Before the North American continent was born, many millions of years ago, the Intermountain West was a vast inland sea. Things changed when the area was uplifted as part of the Rocky Mountain orogeny and sediments were thrusted thousands of feet above sea level. The new comer is the Teton Range still growing after only 10 million years of mountain building. More recently glaciation shaped the majestic peaks and the valley called Pierre’s Hole, the Teton Valley.
During the Ice Age, when the seas were low, the first Americans migrated across the land bridge between Russia and Alaska and the North American continent became home to its first people. Several different bands of Native Americans used the Teton Valley for hunting and summer activities.
John Coulter, an explorer with the Lewis & Clark expedition of 1806, was probably the first white man to enter into the Teton Valley from Jackson Hole. He left little trace other than a carved stone unearthed by a farmer plowing a field near Tetonia in the north end of the Teton Valley.
Demand for beaver hats from the Far East and Europe led the fur trappers into the Teton Valley to trap in the many streams in the early 1800’s. They came from Astoria, Oregon in the west and from St. Louis, Missouri from the east in small groups, on horse, pulling supplies behind with mules.
However, their activities were transient. Each year they would travel back to St. Louis to sell the pelts and trade for the next year’s supplies. In the early 1830’s David Jackson, William Sublette, and Jedediah Smith developed a better idea. Why not form a company to bring supplies to the trappers and purchase the furs to be taken to St. Louis so the trapper could remain in the mountains?
The early Rendezvous were held in Bear Lake, Idaho, the Cache Valley, Utah and Green River, Wyoming; but the largest was held in Pierre’s Hole. In 1832 over a thousand mountain men along with friendly trading Indians were camped in various places around the Teton Valley with the largest encampment on Teton Creek probably on the present site of Creekside Meadows.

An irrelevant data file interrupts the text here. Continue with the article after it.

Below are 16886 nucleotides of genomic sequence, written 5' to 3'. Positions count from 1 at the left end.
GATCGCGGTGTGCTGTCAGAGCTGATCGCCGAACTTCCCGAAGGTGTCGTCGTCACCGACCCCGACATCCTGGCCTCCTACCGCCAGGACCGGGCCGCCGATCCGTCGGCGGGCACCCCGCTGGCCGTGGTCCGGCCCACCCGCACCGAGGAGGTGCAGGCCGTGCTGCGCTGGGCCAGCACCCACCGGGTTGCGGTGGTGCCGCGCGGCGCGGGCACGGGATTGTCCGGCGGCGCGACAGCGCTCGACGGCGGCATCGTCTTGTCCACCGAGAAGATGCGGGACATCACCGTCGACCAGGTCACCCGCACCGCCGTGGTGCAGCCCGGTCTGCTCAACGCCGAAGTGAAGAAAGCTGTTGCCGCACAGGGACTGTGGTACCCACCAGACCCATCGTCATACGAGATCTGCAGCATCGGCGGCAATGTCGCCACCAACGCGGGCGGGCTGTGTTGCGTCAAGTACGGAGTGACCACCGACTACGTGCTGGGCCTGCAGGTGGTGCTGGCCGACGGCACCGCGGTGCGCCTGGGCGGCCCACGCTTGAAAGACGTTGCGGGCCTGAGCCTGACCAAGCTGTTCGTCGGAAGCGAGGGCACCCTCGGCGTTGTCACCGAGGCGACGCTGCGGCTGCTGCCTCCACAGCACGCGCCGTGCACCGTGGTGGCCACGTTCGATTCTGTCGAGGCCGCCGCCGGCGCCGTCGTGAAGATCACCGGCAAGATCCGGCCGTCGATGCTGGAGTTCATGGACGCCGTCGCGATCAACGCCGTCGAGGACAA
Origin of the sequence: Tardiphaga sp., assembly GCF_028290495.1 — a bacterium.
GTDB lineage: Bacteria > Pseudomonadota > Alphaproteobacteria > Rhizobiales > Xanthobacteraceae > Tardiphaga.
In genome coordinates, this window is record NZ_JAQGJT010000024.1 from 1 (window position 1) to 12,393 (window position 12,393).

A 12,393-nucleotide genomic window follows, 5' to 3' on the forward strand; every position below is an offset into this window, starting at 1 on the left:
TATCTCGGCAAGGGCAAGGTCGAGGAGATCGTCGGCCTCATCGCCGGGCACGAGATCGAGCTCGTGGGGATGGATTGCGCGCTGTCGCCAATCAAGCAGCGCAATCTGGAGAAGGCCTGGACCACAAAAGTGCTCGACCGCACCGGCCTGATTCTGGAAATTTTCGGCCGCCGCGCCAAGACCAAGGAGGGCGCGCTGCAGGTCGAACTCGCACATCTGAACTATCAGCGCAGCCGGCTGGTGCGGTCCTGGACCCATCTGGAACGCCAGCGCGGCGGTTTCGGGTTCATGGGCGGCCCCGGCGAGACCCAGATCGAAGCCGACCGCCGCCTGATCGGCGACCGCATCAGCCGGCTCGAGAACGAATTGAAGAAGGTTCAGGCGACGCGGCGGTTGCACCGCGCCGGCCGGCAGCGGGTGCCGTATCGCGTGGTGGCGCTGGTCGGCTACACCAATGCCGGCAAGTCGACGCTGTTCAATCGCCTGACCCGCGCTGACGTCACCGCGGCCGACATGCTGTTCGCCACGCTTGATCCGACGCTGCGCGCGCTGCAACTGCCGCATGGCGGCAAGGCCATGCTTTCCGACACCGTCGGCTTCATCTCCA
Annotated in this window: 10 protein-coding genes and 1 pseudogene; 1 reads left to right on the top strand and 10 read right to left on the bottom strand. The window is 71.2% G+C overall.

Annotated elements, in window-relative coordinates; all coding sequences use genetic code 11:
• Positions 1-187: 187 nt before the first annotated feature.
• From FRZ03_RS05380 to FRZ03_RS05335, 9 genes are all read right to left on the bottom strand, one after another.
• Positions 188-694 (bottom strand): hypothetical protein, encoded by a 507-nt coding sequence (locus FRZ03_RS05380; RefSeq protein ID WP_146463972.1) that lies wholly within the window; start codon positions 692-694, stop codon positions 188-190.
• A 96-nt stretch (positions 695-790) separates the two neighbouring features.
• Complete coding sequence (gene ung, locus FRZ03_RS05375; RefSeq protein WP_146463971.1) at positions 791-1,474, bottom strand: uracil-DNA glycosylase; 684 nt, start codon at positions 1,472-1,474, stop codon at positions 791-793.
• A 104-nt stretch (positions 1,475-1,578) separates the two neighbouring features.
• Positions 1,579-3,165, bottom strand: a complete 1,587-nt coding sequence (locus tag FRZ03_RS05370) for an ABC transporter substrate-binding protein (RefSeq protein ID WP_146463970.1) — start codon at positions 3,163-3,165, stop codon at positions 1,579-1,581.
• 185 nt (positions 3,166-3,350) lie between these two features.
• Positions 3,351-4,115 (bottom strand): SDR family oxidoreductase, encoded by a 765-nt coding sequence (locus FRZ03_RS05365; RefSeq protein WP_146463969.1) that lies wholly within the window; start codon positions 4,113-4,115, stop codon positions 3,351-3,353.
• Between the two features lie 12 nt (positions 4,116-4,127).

The fur trade died out in the early 1840’s as beaver hats fell out of style and it was not until 1871 that Hayden Survey party came to the area after the end of the Civil War to map the west. Westward migration began in droves as a result of the Homestead Act of 1862 that opened the west and enabled a settler to obtain 160 acres of free land if he lived, worked, and improved the land for a five-year period.
The first homesteaders came to the Teton Valley in 1885 from Rexburg to the north and over Pine Creek Pass in the south end of the valley. Edward W. Seymour homesteaded on Teton Creek, the site of Creekside Meadows in 1902. His occupancy was short lived and he sold the 160-acre property to Ernest Taylor in 1905. Upon is death in 1944 the property was distributed to his wife and his five children. In 1970 Kitchen Head, a local doctor became owner of the 80 acres of Creekside Meadows land with the intent of building his home there. He traded it to Richard Hokin in 1993, an investor from Connecticut, before it was purchased by Bruce Simon and partner in 1991.
The modern the story began in the late 1970’s when I began in the real estate business in Jackson Hole. It wasn’t long after I began to get familiar with the Teton Valley, driving every back road in both valleys looking for beautiful property.
Working in the real estate business in Jackson Hole and living on the Fall Creek Road I began to sell the Rivermeadows development, 5 miles south of Wilson. Bob Erickson was the land planner for Don Albrecht and I became friends with him. I remember I was so impressed with his design and forethought for the land.
In the early 1980’s I began my first development in the Teton Valley. I bought an elevated 80-acre parcel at the foot of the Big Hole Mountains in Twin Creek on the west side of Pierre’s Hole. This property overlooked the amazing agricultural beauty of the valley and seemed perfect for a large-lot (20-acre parcel) development. The property was divided into 4 parcels and development improvements included a county standard access road, fenced common area for horses, underground utilities, building envelops to protect view corridors and Protective Covenants.